Imagine ourselves in a plain white room with no windows or doors. There is only a voice every 12 hours that tells us the time. It is now 6 a.m., says the voice. We do not know if it is really 6 a.m. Nor do we know if the last time was really 6 p.m. We do know that the time in between, we are left to our thoughts, as dark or optimistic as they may be.

We saw this in the interactions across the field. One often only gets to talk about the field when one is brave enough to put their face on a question or statement. Is the time 6 a.m.? Groups dedicated to answering questions could also devolve into mocking questions and creating an environment that even the most zealous stenographers did not wish to take part in. Of course it is not 6 a.m., mocks the voice, never bothering to say what we really want to know.

Without input, our newbies and students may stumble blindly into the same pitfalls we did. Without guiding voices, they may lose the ability to tell the time. We have grown in readership not because the things we say are particularly profound, but because we say them. We do not back down from hard truths. We try to give credit when it is due. We are always open to changing our minds when a situation warrants it. We inform whenever we can, and do not assume everyone knows what we know. We feel the field would benefit from these principles, and so we share them freely, hoping to see more discussion and camaraderie grow in New York and across the country for stenographers.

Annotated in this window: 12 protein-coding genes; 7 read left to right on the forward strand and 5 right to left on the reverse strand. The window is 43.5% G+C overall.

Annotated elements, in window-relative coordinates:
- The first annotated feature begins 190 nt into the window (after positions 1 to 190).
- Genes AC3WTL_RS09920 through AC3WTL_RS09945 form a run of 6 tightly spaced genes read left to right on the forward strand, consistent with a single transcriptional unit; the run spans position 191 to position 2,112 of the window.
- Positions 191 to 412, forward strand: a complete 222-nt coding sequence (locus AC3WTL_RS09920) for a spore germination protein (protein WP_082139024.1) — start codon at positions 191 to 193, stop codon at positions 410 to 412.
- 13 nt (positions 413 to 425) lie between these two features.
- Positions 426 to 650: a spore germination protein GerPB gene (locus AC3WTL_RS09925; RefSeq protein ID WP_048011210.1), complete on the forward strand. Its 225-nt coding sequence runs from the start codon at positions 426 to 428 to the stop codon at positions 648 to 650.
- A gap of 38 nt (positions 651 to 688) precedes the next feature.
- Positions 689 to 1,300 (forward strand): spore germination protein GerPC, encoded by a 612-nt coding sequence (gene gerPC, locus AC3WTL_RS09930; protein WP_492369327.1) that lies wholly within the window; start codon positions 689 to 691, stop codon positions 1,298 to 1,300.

We encourage more voices to join us in guiding those who need guidance. One need not any special qualification to lead. One need only disregard the voice that tells them not to speak out. Continue blogging, talking, encouraging, and answering questions. Our greatest achievement will not be the hours spent dictating the time, but the day we have built a foundation of knowledge so strong that our learners can escape the room and teach others to see the morning.